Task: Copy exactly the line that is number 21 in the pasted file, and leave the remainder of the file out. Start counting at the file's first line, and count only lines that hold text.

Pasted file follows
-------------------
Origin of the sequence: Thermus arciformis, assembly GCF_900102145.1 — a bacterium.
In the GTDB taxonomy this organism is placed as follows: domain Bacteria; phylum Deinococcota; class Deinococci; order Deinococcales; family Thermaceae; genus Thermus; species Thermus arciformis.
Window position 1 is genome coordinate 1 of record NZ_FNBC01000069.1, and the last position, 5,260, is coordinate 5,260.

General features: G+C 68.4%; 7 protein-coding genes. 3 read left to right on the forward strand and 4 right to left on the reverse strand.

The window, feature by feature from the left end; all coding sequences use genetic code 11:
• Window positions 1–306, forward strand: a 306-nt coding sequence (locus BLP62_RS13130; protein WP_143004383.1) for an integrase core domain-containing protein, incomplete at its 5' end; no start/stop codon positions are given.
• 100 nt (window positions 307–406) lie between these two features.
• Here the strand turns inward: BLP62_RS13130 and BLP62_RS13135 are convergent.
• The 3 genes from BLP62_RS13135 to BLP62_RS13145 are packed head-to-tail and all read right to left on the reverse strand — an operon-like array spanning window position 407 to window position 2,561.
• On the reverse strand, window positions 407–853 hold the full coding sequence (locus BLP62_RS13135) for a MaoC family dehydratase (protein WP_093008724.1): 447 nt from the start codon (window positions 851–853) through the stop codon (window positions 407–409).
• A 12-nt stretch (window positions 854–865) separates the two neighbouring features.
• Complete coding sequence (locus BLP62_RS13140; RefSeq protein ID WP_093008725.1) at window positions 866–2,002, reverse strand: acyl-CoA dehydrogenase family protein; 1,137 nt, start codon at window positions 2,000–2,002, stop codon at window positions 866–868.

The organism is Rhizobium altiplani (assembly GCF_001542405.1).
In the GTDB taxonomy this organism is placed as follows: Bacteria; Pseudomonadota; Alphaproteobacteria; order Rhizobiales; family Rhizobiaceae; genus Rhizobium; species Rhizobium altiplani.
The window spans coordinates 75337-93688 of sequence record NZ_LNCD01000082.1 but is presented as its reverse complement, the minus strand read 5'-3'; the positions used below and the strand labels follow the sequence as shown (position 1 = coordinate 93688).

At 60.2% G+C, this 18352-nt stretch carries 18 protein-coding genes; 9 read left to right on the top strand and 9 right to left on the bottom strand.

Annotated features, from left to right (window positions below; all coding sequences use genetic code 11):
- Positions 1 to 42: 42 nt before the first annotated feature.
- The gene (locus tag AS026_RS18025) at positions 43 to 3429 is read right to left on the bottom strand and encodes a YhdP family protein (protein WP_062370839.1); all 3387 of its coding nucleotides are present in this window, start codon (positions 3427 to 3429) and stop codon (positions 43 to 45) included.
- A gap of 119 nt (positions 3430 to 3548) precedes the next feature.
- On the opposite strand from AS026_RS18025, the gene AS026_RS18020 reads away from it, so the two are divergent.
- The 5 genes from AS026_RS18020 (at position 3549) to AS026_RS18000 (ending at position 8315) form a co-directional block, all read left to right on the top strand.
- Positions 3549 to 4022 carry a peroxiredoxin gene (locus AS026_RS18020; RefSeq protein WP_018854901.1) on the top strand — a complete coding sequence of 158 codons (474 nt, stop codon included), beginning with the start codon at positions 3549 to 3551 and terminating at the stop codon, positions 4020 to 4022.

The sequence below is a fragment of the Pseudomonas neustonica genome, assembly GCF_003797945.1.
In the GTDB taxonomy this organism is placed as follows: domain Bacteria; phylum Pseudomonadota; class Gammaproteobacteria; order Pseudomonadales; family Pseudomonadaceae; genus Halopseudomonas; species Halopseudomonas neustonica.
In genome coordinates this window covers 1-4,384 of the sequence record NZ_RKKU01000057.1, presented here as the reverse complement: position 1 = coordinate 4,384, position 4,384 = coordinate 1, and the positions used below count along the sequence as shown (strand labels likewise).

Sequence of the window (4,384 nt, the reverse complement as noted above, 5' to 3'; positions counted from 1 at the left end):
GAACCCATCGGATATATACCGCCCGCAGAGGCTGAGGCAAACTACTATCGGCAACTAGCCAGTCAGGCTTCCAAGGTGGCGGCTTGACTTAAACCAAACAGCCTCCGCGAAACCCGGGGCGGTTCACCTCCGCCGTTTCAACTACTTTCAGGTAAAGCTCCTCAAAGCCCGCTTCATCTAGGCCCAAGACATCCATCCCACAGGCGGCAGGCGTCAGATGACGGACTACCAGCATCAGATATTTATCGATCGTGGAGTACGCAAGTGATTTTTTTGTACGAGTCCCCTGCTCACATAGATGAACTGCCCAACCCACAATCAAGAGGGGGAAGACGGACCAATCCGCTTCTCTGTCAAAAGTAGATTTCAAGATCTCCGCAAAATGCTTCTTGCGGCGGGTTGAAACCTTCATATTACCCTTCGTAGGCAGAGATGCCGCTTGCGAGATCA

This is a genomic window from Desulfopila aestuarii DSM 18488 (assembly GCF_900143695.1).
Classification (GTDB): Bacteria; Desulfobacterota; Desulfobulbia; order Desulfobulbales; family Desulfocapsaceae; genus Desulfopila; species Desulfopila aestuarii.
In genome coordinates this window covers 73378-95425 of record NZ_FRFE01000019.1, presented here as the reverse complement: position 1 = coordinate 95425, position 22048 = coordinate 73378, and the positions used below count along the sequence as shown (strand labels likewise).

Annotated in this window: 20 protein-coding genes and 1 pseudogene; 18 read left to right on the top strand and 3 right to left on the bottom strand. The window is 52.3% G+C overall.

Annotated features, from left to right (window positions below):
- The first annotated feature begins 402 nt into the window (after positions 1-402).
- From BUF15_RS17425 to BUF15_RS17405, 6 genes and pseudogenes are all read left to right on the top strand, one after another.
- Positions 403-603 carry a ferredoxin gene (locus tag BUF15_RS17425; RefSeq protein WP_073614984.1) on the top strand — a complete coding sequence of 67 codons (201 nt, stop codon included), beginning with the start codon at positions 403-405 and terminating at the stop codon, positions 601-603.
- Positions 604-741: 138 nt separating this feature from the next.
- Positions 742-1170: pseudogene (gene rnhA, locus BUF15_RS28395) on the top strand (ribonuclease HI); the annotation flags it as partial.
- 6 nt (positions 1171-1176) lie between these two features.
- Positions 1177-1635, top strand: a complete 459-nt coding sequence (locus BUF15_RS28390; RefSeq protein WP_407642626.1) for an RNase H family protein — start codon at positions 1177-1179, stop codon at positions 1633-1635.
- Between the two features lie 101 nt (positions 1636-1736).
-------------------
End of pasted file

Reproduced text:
- On the opposite strand from AS026_RS18025, the gene AS026_RS18020 reads away from it, so the two are divergent.